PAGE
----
HE is remembered as one of the greatest artists the world has ever seen, but did you know Rembrandt wasn’t always a great painter? A new exhibition opening at Oxford’s Ashmolean Museum tomorrow sheds light on the early years of the Dutch master – and reveals that his earliest work wasn’t actually very good at all.

Young Rembrandt tells the story of the artist, born Rembrandt Harmenszoon van Rijn, through pictures painted throughout his first decade of serious work.

The show, which is tonight being opened by the Ambassador of the Kingdom of the Netherlands, Simon Smits, runs until June 7 and shows how the painter graduated from an artist of dubious talent to one of the most celebrated of the Dutch Golden Age.

It covers his time in what is now Oxford’s twin town, Leiden, and in Amsterdam, and includes amusing self-portraits, drawings of his elderly parents, copper etching plates, biblical and historical scenes, and – one of his favourite subjects – portraits of peasants and bearded beggars. For art detectives, there is even a mystery: his huge 1626 History Painting – which shows three young soldiers swearing an oath before a royal figure, surrounded by shields and weapons.

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The picture is riven with contradictions and no one is sure whether it is a depiction of a biblical tale, a scene from antiquity, a theatrical arrangement or a contemporary view.

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Many pictures have not previously been shown together and some hav never before been shown in the UK.

The exhibition, which took an incredible 10 years to plan, includes almost 150 works, some loaned from other institutions and private collectors and flown in from Moscow, Los Angeles, New York, Amsterdam and Japan. 
It is jointly curated by the museum’s Curator of Northern European Art, An Van Camp – who hails from the Belgian city of Antwerp – and the former director of the Ashmolean, Prof Christopher Brown.

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Prof Brown said: “In his early paintings, prints and drawings, we find a young artist exploring his own style, grappling with technical difficulties and making mistakes, but his progress is remarkable and the works in this exhibition demonstrate an amazing development from year to year.”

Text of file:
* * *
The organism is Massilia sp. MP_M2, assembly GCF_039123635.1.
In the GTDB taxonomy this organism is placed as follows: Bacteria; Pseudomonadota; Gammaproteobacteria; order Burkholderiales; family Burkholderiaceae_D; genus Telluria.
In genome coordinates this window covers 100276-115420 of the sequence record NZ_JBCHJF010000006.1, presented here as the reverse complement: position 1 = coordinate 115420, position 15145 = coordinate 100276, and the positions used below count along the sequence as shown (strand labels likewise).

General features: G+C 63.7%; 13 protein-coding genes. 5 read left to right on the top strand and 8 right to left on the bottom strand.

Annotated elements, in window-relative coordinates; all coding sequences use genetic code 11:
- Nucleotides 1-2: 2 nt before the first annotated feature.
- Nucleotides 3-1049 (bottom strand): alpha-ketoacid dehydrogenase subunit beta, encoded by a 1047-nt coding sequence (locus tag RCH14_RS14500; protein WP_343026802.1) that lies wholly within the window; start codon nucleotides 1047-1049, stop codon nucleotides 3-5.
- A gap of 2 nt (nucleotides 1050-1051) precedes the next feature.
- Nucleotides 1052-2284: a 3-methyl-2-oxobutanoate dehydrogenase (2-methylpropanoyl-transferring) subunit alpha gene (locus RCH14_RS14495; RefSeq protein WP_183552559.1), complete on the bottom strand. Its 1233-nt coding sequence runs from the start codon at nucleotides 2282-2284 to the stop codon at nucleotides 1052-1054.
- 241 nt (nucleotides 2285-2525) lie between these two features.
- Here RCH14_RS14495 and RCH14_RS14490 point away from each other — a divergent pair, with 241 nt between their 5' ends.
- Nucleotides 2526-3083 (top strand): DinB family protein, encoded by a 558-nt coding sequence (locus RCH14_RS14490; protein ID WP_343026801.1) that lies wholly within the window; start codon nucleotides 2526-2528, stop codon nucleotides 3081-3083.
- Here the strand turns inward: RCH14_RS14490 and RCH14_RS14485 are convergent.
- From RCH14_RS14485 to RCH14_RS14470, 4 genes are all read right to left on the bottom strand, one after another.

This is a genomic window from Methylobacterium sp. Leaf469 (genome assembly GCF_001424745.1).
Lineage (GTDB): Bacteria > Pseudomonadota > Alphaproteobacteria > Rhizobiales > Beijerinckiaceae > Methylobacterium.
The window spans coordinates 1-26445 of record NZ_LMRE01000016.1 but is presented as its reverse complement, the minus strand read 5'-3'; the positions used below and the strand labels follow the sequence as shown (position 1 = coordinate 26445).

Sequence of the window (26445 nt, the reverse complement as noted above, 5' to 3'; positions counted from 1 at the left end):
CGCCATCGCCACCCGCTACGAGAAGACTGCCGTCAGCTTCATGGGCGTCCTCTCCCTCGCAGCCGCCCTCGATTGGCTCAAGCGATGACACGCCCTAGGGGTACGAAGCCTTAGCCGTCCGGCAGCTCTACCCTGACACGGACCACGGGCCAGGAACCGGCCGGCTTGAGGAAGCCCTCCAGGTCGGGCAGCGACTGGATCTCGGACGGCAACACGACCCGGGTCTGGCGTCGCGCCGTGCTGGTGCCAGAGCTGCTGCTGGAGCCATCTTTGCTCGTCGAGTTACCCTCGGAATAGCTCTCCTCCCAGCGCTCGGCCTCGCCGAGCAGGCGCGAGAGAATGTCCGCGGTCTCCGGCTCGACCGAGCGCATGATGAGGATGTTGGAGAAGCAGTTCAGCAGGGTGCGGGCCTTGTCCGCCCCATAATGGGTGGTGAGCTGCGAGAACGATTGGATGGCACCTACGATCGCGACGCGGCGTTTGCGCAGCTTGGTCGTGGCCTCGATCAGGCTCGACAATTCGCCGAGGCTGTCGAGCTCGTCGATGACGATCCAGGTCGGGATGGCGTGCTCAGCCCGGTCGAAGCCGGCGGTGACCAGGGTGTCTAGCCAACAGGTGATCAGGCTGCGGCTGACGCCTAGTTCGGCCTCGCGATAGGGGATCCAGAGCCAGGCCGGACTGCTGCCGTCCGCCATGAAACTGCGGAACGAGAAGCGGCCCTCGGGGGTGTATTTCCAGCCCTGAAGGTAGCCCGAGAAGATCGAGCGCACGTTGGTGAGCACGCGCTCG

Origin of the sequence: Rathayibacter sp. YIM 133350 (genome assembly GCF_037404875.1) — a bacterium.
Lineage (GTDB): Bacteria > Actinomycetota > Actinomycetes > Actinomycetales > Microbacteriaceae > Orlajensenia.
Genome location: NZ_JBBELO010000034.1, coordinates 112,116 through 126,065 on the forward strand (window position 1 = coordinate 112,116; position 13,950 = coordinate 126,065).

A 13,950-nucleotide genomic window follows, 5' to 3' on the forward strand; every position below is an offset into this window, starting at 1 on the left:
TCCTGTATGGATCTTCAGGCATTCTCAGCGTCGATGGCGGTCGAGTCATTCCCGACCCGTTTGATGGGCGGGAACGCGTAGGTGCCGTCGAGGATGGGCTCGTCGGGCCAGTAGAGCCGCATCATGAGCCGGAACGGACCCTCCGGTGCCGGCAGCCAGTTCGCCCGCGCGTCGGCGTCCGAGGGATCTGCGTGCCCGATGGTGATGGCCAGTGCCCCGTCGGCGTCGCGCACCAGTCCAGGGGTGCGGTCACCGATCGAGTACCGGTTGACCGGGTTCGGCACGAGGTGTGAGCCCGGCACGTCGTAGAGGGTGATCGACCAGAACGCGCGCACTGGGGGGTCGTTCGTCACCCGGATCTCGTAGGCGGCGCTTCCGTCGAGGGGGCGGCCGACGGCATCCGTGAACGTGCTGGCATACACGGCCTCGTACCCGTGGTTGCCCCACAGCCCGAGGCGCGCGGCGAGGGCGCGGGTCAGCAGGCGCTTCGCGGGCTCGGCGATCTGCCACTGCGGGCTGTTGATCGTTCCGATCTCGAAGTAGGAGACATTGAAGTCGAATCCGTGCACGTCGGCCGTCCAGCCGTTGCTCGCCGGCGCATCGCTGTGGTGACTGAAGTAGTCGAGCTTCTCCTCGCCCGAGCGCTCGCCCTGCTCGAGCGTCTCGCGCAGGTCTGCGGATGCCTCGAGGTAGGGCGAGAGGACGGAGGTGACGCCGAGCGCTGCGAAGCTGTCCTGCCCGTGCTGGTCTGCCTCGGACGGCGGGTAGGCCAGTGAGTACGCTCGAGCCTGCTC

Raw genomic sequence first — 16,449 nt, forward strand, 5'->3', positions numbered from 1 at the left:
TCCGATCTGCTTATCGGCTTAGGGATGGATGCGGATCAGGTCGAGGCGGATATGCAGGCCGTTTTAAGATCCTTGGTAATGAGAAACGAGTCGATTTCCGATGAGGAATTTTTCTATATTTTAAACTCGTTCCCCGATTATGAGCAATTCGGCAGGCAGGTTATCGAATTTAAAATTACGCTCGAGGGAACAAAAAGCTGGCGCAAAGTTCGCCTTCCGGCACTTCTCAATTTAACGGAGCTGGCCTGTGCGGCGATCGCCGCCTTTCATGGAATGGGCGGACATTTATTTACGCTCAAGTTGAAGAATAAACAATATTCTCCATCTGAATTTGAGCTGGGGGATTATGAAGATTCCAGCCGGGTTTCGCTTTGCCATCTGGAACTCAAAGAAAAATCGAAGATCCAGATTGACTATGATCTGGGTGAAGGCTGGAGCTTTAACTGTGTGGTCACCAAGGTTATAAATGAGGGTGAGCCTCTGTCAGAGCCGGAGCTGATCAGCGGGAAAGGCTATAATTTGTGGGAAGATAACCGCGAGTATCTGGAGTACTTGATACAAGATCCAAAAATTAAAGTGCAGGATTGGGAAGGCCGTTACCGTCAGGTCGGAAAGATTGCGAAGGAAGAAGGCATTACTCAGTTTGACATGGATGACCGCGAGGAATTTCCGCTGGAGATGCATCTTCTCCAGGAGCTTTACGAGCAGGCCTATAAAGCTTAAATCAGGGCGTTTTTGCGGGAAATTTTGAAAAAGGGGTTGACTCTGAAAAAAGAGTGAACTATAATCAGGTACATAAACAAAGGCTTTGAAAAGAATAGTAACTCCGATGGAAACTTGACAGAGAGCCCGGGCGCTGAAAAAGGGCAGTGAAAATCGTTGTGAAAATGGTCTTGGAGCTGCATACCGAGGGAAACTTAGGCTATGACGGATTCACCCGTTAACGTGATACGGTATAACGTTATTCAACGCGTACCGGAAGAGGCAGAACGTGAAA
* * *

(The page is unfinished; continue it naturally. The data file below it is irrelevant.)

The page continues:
Dr Xa Sturgis, Director of the Ashmolean, said: “It is hugely exciting that the Ashmolean is hosting the largest ever exhibition, and the first in this country, to focus on Rembrandt’s early years.

“Our partnership with Museum De Lakenhal in Leiden draws on the strengths of our respective collections: the Ashmolean’s outstanding group of prints and drawings; and two of Rembrandt’s earliest paintings from Lakenhal.

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“The show offers a unique opportunity to follow Rembrandt step by step as he develops from an inventive and ambitious teenager to the supremely accomplished and successful artist he became over the first 10 years of his career.

"It is not a straightforward trajectory but it is a thrillingly revealing one that allows us to see the making of one of the world’s great artists.”
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Ms Van Camp said hosting the world-class collection of paintings was a tremendous achievement for Oxford.
“While other Rembrandt exhibitions focus on his later masterpieces, this is a unique opportunity to witness the early stages of his career as an artist,” she said.

“The Ashmolean Museum holds a world-class collection of drawings and prints by Rembrandt but not a single painting. This exhibition is a once-in-a-lifetime opportunity for our visitors to see the most wonderful gathering of Rembrandt paintings, prints and drawings and compare them with works by teachers, pupils and artistic rivals.”

Oxford Mail:

She said, his less accomplished early work shed fresh light on the artist’s evolution as a painter.

“Rembrandt’s early paintings are rather clumsy and lack confidence. He hadn’t grasped anatomy or perspective yet and used a bold, garish colour palette. But already they show his promise in dramatic storytelling and play with light. In the later pictures, Rembrandt has mastered both painting and printmaking: his skills in rendering the most dramatic, emotional scenes on a small scale, combined with his masterful play of light shine throughout the exhibition.

Oxford Mail:

“The exhibition tries to dispel the misconception that Rembrandt was a born genius. In fact, his early works are quite clumsy but through trial and error, he rapidly develops within a few years’ time.

"It carries an encouraging message to all that if you really apply yourself, you too might be able to become a master like Rembrandt!”